No hospital has won this distinction every year, Chenoweth said, which is a given with the data. In 20 years, the highest number of wins is 17, she said, so since Countryside started winning in 1997, it has established a strong record, she said.

Truven began the study, Chenoweth said, because most hospitals around the country were comparing to averages.

“And we felt that meant that mediocrity would reign,” Chenoweth said. “So we learned that by having benchmarks, performance improvement happens more quickly because there’s a better comparison.”

The organization purposely does not rank the hospitals 1 to 100, and it divides them into different categories: major teaching hospital, teaching, large community, medium community and small community hospital. Mease Countryside fell into the large community hospital category.

“What we wanted was in each of our categories was enough winners that we could show these benchmarks are achievable,” Chenoweth said. “So we have found that not only are they achievable, but over the years the benchmarks have risen and that the hospital industry has radically improved its performance. Particularly in the clinical measure and length of stay.”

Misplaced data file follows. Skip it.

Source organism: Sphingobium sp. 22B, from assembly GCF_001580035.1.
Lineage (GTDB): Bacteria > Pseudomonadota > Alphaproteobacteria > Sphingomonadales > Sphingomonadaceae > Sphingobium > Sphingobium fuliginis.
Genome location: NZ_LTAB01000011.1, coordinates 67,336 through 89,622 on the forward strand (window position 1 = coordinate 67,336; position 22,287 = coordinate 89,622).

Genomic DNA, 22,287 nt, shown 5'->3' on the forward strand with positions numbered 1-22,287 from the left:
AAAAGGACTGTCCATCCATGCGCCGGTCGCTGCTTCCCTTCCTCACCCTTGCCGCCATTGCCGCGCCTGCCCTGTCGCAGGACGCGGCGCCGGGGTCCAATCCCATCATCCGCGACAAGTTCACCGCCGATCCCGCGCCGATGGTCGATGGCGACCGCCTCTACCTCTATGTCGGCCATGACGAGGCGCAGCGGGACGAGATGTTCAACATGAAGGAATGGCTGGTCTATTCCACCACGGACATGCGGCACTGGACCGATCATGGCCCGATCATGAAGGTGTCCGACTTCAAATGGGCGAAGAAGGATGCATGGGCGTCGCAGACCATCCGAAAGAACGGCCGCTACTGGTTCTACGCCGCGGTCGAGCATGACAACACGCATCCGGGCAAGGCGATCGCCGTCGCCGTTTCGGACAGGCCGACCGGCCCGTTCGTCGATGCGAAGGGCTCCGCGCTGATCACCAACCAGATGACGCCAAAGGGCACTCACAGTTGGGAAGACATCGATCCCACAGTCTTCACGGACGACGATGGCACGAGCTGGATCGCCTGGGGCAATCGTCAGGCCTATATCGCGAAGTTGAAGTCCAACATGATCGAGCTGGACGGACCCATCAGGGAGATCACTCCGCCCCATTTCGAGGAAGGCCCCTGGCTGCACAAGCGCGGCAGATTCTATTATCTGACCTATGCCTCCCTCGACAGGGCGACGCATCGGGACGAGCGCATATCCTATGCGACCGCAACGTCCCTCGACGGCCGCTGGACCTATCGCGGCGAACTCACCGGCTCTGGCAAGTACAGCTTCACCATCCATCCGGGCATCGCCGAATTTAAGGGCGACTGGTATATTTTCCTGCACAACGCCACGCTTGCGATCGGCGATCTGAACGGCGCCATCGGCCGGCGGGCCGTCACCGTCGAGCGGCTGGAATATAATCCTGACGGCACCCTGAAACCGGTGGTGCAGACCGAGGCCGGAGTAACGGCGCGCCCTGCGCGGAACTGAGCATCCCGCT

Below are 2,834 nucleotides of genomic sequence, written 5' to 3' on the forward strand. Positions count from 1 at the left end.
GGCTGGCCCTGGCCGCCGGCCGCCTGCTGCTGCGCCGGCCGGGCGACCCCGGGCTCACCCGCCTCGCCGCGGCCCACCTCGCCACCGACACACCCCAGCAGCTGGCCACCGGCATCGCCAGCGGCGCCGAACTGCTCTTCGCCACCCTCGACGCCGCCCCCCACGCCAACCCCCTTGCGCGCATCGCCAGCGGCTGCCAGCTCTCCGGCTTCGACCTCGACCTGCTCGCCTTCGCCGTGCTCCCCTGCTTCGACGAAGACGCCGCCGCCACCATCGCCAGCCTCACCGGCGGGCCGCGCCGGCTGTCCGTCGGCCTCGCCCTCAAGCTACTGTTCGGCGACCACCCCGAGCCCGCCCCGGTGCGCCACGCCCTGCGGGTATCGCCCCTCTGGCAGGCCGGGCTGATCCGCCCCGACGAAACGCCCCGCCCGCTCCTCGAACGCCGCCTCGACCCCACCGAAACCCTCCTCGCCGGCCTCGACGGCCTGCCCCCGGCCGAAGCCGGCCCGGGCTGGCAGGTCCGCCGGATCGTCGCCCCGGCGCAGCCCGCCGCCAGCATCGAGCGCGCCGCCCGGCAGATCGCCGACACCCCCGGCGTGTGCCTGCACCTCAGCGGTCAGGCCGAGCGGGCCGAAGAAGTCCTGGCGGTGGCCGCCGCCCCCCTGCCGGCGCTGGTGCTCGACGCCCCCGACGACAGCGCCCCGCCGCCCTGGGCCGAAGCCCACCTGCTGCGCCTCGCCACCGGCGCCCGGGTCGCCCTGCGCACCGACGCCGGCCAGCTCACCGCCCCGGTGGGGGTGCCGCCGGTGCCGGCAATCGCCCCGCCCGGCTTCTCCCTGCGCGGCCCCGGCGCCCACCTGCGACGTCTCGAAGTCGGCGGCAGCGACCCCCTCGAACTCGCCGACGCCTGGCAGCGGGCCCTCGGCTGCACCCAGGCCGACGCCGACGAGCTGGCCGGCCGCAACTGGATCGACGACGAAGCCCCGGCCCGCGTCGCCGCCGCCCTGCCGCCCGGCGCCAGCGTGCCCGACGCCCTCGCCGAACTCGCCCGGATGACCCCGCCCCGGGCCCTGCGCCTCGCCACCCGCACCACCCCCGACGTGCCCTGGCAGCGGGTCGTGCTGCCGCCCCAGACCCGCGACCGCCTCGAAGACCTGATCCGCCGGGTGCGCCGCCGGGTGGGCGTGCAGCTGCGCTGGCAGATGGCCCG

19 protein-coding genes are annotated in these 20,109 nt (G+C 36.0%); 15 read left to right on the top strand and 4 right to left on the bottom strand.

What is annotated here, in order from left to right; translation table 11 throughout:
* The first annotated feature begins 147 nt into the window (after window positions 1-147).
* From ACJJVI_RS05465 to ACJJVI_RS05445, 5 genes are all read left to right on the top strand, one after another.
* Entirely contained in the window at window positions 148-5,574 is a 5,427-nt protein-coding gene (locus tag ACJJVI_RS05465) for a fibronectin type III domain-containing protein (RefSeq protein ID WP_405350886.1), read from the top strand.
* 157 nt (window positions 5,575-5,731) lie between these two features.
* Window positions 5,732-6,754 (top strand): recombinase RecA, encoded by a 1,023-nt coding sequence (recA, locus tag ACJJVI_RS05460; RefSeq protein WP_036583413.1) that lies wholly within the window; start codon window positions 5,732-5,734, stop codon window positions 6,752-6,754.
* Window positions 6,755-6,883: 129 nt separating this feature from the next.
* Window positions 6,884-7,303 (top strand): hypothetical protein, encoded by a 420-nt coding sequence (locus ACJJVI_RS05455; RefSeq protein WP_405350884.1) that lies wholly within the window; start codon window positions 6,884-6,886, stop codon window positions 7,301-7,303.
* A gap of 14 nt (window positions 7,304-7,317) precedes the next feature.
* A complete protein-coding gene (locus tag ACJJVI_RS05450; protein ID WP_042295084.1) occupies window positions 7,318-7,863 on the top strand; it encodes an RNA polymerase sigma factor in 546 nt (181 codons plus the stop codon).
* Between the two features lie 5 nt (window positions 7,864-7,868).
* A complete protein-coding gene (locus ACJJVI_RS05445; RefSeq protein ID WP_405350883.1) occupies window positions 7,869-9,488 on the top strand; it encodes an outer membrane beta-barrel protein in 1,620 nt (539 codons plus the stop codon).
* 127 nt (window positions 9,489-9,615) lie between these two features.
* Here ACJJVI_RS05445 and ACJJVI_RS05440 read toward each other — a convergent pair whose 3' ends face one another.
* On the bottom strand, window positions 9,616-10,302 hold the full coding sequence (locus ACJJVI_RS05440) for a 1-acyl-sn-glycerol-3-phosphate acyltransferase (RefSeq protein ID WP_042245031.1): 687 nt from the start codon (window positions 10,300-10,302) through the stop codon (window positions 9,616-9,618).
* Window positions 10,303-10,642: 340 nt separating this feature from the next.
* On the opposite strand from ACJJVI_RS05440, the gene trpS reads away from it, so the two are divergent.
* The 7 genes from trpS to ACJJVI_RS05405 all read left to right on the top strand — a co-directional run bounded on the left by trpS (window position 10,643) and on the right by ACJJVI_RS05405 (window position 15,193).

To win a 100 Top Hospital award is big, but to be one of 17 hospitals to win an Everest Award is huge.

“The Everest Award is really the best of the best recognition in that you have to be a Top 100 Hospital to be eligible for the Everest Award, and not only do you have to do that, the Everest Award specifically recognizes the highest current performance and the long-term improvement over five years,” Galdieri said.

To get this award, hospitals can’t zigzag with their improvement, Chenoweth said. They can’t just have a particularly excellent year or two but then fall back. They have to continue to get better at a fast pace. This year, Chenoweth said, the group of winners was particularly unique.

“We found that the whole group set national benchmark rates of improvement for numerous categories,” Chenoweth said. “We looked across all the metrics and these hospitals had their metrics all clustered with an enormously fast rate of improvement as well as high performance. But what was stunning about these Everest Award winners was that it wasn’t just in one metric. It was in actually about six of them. They were in mortality, lengths of stay, patient perception of care, profit from operations, complications, and core measures, which is the process of care. And these Everest Award winners exceeded performance across all of those areas. And they did well in the other measures, it’s just that in these six areas they were extraordinary.”

Galdieri said Countryside Hospital works hard to provide the best care possible. There are several teams focused on various clinical outcomes throughout the whole Baycare Health Systems, he said. This includes clinical quality improvement, patient satisfaction metrics, including the discharge process. Leadership at all of their hospitals also take an active role, he said.